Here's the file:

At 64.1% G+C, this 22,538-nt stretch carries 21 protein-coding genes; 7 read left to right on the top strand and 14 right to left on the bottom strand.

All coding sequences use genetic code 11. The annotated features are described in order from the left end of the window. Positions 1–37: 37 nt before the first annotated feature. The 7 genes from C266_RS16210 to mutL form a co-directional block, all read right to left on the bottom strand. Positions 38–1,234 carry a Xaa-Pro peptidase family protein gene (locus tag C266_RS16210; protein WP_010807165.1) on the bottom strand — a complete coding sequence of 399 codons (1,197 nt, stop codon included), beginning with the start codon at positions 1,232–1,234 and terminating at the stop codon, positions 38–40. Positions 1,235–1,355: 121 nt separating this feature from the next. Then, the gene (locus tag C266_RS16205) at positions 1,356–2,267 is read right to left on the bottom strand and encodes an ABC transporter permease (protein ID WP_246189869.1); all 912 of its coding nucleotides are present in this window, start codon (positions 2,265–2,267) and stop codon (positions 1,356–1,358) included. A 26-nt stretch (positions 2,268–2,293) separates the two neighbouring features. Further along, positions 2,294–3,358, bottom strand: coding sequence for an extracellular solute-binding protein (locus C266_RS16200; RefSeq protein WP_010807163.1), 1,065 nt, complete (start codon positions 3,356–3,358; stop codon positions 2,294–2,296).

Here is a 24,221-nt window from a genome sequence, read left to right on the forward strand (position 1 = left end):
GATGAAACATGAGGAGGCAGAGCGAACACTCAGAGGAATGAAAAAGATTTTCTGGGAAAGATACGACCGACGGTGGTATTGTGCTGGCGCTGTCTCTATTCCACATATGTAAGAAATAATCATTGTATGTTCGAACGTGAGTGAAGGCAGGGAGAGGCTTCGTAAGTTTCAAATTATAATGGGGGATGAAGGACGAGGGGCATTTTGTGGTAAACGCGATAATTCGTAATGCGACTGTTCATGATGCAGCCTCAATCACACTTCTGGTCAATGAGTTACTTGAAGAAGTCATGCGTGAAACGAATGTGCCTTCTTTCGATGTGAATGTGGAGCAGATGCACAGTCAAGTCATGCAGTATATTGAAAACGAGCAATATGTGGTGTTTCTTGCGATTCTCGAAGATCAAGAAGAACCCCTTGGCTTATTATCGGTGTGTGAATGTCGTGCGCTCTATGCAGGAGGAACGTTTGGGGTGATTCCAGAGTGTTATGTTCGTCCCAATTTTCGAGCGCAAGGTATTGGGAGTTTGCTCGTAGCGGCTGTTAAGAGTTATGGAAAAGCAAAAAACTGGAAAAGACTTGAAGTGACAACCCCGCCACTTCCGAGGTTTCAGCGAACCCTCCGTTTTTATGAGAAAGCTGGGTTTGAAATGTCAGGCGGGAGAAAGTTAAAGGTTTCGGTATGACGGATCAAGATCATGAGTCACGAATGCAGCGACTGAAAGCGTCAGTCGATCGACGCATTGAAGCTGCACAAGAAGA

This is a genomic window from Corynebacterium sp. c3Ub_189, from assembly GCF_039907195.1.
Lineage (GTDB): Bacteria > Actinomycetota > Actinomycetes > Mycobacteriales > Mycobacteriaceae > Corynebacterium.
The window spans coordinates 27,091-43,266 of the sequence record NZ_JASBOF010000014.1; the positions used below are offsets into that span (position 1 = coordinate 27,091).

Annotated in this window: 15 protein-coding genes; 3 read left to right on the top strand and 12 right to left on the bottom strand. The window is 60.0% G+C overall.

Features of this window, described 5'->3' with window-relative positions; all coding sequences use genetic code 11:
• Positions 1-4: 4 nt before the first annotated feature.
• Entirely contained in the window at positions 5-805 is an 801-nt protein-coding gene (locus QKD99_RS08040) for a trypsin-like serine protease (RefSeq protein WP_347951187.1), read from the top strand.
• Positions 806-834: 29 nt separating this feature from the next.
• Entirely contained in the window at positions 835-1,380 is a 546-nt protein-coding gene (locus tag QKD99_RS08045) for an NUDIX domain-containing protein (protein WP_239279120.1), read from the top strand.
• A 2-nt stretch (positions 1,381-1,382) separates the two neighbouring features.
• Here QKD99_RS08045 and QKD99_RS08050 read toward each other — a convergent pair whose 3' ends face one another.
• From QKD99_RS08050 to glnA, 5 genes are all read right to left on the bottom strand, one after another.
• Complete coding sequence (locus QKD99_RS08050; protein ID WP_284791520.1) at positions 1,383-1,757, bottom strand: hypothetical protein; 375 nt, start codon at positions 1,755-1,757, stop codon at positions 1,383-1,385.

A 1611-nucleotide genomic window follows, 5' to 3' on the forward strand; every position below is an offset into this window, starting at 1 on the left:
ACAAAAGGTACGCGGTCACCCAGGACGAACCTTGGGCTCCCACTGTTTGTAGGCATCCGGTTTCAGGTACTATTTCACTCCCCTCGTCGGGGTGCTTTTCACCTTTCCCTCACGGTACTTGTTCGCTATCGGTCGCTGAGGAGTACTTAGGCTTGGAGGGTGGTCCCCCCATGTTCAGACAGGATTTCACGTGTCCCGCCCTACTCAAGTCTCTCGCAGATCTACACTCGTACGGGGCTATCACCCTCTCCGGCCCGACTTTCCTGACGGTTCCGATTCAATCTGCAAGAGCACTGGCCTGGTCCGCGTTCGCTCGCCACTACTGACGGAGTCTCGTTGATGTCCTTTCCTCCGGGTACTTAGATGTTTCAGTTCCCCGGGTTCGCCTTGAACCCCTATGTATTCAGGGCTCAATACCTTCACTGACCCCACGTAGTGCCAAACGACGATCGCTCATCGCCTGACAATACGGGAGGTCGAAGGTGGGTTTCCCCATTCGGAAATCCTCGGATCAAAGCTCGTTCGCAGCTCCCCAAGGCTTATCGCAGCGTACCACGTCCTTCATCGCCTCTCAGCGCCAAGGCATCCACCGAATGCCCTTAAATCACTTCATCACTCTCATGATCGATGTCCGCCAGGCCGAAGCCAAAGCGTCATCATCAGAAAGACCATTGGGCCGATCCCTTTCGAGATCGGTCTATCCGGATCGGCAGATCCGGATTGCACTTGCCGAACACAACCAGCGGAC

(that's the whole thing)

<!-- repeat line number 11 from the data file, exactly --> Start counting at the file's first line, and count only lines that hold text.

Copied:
• Entirely contained in the window at positions 5-805 is an 801-nt protein-coding gene (locus QKD99_RS08040) for a trypsin-like serine protease (RefSeq protein WP_347951187.1), read from the top strand.